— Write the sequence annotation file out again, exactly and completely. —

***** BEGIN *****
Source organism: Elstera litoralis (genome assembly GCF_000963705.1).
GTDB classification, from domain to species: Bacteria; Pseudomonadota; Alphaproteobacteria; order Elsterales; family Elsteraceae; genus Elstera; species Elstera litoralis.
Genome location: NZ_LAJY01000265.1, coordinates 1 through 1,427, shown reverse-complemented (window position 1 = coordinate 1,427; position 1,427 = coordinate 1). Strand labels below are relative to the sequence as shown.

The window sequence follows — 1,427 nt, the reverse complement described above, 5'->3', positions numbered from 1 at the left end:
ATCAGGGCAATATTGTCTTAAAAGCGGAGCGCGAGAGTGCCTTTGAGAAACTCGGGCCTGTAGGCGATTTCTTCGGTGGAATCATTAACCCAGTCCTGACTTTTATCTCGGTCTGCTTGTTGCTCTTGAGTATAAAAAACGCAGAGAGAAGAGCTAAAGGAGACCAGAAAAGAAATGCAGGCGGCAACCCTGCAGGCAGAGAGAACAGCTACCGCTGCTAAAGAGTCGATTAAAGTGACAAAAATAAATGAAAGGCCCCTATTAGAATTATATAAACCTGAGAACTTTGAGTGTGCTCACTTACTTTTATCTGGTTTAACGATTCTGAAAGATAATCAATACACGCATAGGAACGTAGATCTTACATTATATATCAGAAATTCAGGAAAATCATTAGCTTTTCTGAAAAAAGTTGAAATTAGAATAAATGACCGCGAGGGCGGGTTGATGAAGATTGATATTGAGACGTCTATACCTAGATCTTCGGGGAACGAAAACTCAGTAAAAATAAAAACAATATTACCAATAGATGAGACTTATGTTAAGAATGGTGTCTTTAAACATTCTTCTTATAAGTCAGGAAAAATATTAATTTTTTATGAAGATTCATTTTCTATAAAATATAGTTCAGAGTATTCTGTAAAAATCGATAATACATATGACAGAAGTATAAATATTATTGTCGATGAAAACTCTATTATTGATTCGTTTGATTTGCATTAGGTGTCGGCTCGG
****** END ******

Source organism: Elstera litoralis (genome assembly GCF_000963705.1).
GTDB classification, from domain to species: Bacteria; Pseudomonadota; Alphaproteobacteria; order Elsterales; family Elsteraceae; genus Elstera; species Elstera litoralis.
Genome location: NZ_LAJY01000265.1, coordinates 1 through 1,427, shown reverse-complemented (window position 1 = coordinate 1,427; position 1,427 = coordinate 1). Strand labels below are relative to the sequence as shown.

The window sequence follows — 1,427 nt, the reverse complement described above, 5'->3', positions numbered from 1 at the left end:
ATCAGGGCAATATTGTCTTAAAAGCGGAGCGCGAGAGTGCCTTTGAGAAACTCGGGCCTGTAGGCGATTTCTTCGGTGGAATCATTAACCCAGTCCTGACTTTTATCTCGGTCTGCTTGTTGCTCTTGAGTATAAAAAACGCAGAGAGAAGAGCTAAAGGAGACCAGAAAAGAAATGCAGGCGGCAACCCTGCAGGCAGAGAGAACAGCTACCGCTGCTAAAGAGTCGATTAAAGTGACAAAAATAAATGAAAGGCCCCTATTAGAATTATATAAACCTGAGAACTTTGAGTGTGCTCACTTACTTTTATCTGGTTTAACGATTCTGAAAGATAATCAATACACGCATAGGAACGTAGATCTTACATTATATATCAGAAATTCAGGAAAATCATTAGCTTTTCTGAAAAAAGTTGAAATTAGAATAAATGACCGCGAGGGCGGGTTGATGAAGATTGATATTGAGACGTCTATACCTAGATCTTCGGGGAACGAAAACTCAGTAAAAATAAAAACAATATTACCAATAGATGAGACTTATGTTAAGAATGGTGTCTTTAAACATTCTTCTTATAAGTCAGGAAAAATATTAATTTTTTATGAAGATTCATTTTCTATAAAATATAGTTCAGAGTATTCTGTAAAAATCGATAATACATATGACAGAAGTATAAATATTATTGTCGATGAAAACTCTATTATTGATTCGTTTGATTTGCATTAGGTGTCGGCTCGG